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Review by John Coffey

Julian E. Zelizer, Arsenal of Democracy:  The Politics of National Security – From World War II to the War on Terrorism, New York:  Basic Books, 2010, ISBN-13: 978-0465015078 583 pp., $35.00

“Ambition, avarice, personal animosity, party opposition, and many other motives not more laudable than these, are apt to operate as well upon those who support as those who oppose the right side of a question.  Were there not even these inducements to moderation, nothing could be more ill-judged than that intolerant spirit which has at all times characterized political parties.”1 Thus wrote that arch-partisan and political street-brawler, Alexander Hamilton.

Princeton historian Julian Zelizer has written a big book to make a small point, namely, that in the post-World War II era political partisanship has proven the norm rather than exception in America’s national security politics.  As he explains in exhaustive detail for 500 pages (laden with 50 pages of footnotes), since the brief, bipartisan interlude of 1947-48 when Vandenberg (“politics stops at the water’s edge”) Republicans joined President Truman to lay the foundations of Cold War foreign policy, fierce, self-seeking partisanship has ruled the day.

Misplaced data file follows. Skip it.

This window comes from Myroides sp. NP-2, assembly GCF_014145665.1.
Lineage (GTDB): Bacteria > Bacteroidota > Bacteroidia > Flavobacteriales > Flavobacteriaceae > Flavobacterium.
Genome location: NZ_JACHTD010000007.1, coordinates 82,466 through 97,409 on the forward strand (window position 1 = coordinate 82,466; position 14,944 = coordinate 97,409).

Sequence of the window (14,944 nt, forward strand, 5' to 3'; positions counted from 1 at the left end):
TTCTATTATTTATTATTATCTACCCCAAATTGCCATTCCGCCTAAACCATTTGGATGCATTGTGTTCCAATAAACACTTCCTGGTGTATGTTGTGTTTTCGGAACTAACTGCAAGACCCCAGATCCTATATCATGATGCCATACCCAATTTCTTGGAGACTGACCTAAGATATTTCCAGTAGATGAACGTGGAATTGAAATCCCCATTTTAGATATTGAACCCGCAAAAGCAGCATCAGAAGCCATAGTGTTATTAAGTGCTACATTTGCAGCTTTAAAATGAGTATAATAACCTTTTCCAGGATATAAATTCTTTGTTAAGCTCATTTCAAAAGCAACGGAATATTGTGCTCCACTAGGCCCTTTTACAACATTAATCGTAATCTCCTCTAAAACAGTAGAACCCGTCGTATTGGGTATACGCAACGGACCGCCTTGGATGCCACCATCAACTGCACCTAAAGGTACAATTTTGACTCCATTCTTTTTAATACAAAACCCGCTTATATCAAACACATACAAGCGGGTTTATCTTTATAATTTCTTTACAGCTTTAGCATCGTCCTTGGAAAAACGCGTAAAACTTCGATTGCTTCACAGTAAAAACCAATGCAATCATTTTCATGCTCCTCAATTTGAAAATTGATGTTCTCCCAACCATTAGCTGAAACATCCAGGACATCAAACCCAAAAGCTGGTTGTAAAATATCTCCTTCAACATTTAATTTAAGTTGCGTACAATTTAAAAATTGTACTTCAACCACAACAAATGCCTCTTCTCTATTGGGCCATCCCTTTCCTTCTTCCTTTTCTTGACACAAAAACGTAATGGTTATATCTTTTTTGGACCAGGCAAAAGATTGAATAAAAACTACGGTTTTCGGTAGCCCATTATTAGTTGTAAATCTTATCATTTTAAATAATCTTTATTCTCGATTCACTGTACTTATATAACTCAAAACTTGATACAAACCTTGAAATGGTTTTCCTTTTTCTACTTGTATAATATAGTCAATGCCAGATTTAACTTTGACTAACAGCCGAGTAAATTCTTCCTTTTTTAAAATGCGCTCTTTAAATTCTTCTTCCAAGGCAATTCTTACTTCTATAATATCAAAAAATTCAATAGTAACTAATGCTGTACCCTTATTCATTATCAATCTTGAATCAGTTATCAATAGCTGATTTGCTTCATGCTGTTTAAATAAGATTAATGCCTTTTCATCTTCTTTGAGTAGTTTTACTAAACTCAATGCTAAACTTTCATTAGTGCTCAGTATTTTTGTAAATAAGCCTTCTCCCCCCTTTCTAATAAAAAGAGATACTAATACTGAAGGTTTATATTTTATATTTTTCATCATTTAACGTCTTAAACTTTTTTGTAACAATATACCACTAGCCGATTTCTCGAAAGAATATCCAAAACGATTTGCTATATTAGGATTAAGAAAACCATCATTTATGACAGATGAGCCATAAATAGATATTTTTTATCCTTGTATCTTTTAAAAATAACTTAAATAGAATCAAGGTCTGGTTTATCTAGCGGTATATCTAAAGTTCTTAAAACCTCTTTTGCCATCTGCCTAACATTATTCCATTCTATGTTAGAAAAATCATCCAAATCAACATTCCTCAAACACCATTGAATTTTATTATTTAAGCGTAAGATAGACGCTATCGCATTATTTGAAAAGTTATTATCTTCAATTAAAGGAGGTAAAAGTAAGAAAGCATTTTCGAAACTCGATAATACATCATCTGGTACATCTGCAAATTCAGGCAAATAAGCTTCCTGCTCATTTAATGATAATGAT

Franklin Roosevelt masterfully built a broad Democratic political coalition supporting liberal internationalism and a national security architecture, including the draft.  By the 1948 election a Democratic bipartisan strategy created the institutions of the national security state (CIA, DOD, NSC, aid to Greece/Turkey, the Marshall Plan).  Realizing that bipartisanship would not win elections, the GOP adopted a hawkish alternative to liberal internationalism, setting in motion an enduring political competition.

By the 1950 congressional mid-terms and 1952 presidential race, the Republican Right exploited McCarthyism and the fall of China to promote a conservative internationalism, making national security a partisan electoral issue for a generation.  The Vietnam War shattered the Democratic consensus on national security and opened the way to the abolition of the draft in 1973, dismantling a system in place since 1940 that bound average citizens to the nation’s defense.  Pushing conservative internationalism to its limits with the Iraq and Afghan wars, George W. Bush exposed the fissures in the conservative agenda (security v. cost, militarism, executive power, regime change v. nation-building), leaving the GOP divided and adrift.

Edward Gibbon traced The Decline and Fall of the Roman Empire in a thousand pages.  In half as many pages, Zelizer concludes that the last half century shows politicians “often make bad choices and those choices can have devastating political consequences.”2 This prosaic observation is weak beer.  It is trite as well to say that “it is impossible to go to war without making important political decisions.”3 Zelizer acknowledges that foreign affairs have always roiled partisan political waters.  The American Republic’s early experience sheds perspective on our modern tempest in a teapot.